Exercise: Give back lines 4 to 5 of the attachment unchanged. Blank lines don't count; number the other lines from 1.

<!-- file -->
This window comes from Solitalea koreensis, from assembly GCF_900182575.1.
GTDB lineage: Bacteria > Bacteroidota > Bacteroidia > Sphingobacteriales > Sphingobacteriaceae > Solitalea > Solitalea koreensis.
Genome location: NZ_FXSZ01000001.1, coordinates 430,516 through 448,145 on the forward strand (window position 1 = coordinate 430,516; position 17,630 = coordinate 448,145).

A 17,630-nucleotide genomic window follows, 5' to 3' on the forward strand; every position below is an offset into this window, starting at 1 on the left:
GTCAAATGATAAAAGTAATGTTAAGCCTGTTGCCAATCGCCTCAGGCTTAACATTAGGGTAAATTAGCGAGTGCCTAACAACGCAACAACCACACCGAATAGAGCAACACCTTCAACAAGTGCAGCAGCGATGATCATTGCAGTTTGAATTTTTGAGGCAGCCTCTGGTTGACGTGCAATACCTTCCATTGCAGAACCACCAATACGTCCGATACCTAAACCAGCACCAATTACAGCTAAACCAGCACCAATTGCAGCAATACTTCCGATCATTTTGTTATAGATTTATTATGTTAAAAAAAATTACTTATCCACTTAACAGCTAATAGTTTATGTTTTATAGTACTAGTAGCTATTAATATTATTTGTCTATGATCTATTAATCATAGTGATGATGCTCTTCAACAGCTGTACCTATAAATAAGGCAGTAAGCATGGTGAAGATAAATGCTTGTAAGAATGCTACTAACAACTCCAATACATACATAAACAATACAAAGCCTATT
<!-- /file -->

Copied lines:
A 17,630-nucleotide genomic window follows, 5' to 3' on the forward strand; every position below is an offset into this window, starting at 1 on the left:
GTCAAATGATAAAAGTAATGTTAAGCCTGTTGCCAATCGCCTCAGGCTTAACATTAGGGTAAATTAGCGAGTGCCTAACAACGCAACAACCACACCGAATAGAGCAACACCTTCAACAAGTGCAGCAGCGATGATCATTGCAGTTTGAATTTTTGAGGCAGCCTCTGGTTGACGTGCAATACCTTCCATTGCAGAACCACCAATACGTCCGATACCTAAACCAGCACCAATTACAGCTAAACCAGCACCAATTGCAGCAATACTTCCGATCATTTTGTTATAGATTTATTATGTTAAAAAAAATTACTTATCCACTTAACAGCTAATAGTTTATGTTTTATAGTACTAGTAGCTATTAATATTATTTGTCTATGATCTATTAATCATAGTGATGATGCTCTTCAACAGCTGTACCTATAAATAAGGCAGTAAGCATGGTGAAGATAAATGCTTGTAAGAATGCTACTAACAACTCCAATACATACATAAACAATACAAAGCCTATT